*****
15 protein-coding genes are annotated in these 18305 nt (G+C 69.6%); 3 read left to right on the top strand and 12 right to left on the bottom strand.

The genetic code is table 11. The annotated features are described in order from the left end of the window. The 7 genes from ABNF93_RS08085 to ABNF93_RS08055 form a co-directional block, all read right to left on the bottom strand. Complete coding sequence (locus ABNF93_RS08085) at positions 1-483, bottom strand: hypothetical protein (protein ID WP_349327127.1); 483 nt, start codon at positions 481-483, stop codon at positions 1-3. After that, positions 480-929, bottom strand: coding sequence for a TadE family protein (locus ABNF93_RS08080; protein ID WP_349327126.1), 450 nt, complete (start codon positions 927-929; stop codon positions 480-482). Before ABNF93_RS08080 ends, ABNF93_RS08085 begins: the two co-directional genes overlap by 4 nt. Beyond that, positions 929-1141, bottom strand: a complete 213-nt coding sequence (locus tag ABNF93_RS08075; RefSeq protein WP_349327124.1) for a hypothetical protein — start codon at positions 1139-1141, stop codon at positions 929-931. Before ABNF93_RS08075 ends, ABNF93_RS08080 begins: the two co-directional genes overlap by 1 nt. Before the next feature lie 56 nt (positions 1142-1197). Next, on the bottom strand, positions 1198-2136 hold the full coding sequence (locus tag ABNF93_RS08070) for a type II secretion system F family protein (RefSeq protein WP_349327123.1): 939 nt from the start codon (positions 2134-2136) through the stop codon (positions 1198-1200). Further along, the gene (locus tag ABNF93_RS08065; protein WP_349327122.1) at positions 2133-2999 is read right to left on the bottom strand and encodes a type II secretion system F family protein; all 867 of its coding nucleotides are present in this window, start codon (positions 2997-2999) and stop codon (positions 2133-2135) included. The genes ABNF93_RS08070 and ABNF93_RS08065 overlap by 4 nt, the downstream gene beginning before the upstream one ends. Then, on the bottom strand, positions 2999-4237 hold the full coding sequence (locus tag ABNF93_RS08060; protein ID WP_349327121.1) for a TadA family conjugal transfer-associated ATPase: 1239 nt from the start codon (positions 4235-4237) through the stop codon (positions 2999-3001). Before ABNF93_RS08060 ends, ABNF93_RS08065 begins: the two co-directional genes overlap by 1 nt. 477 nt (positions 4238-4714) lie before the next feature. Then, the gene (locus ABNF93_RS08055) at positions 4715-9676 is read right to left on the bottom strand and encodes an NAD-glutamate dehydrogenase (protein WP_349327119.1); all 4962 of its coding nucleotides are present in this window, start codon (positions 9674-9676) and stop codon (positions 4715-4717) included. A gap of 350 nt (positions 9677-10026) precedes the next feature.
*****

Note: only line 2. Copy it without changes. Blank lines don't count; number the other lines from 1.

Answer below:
The genetic code is table 11. The annotated features are described in order from the left end of the window. The 7 genes from ABNF93_RS08085 to ABNF93_RS08055 form a co-directional block, all read right to left on the bottom strand. Complete coding sequence (locus ABNF93_RS08085) at positions 1-483, bottom strand: hypothetical protein (protein ID WP_349327127.1); 483 nt, start codon at positions 481-483, stop codon at positions 1-3. After that, positions 480-929, bottom strand: coding sequence for a TadE family protein (locus ABNF93_RS08080; protein ID WP_349327126.1), 450 nt, complete (start codon positions 927-929; stop codon positions 480-482). Before ABNF93_RS08080 ends, ABNF93_RS08085 begins: the two co-directional genes overlap by 4 nt. Beyond that, positions 929-1141, bottom strand: a complete 213-nt coding sequence (locus tag ABNF93_RS08075; RefSeq protein WP_349327124.1) for a hypothetical protein — start codon at positions 1139-1141, stop codon at positions 929-931. Before ABNF93_RS08075 ends, ABNF93_RS08080 begins: the two co-directional genes overlap by 1 nt. Before the next feature lie 56 nt (positions 1142-1197). Next, on the bottom strand, positions 1198-2136 hold the full coding sequence (locus tag ABNF93_RS08070) for a type II secretion system F family protein (RefSeq protein WP_349327123.1): 939 nt from the start codon (positions 2134-2136) through the stop codon (positions 1198-1200). Further along, the gene (locus tag ABNF93_RS08065; protein WP_349327122.1) at positions 2133-2999 is read right to left on the bottom strand and encodes a type II secretion system F family protein; all 867 of its coding nucleotides are present in this window, start codon (positions 2997-2999) and stop codon (positions 2133-2135) included. The genes ABNF93_RS08070 and ABNF93_RS08065 overlap by 4 nt, the downstream gene beginning before the upstream one ends. Then, on the bottom strand, positions 2999-4237 hold the full coding sequence (locus tag ABNF93_RS08060; protein ID WP_349327121.1) for a TadA family conjugal transfer-associated ATPase: 1239 nt from the start codon (positions 4235-4237) through the stop codon (positions 2999-3001). Before ABNF93_RS08060 ends, ABNF93_RS08065 begins: the two co-directional genes overlap by 1 nt. 477 nt (positions 4238-4714) lie before the next feature. Then, the gene (locus ABNF93_RS08055) at positions 4715-9676 is read right to left on the bottom strand and encodes an NAD-glutamate dehydrogenase (protein WP_349327119.1); all 4962 of its coding nucleotides are present in this window, start codon (positions 9674-9676) and stop codon (positions 4715-4717) included. A gap of 350 nt (positions 9677-10026) precedes the next feature.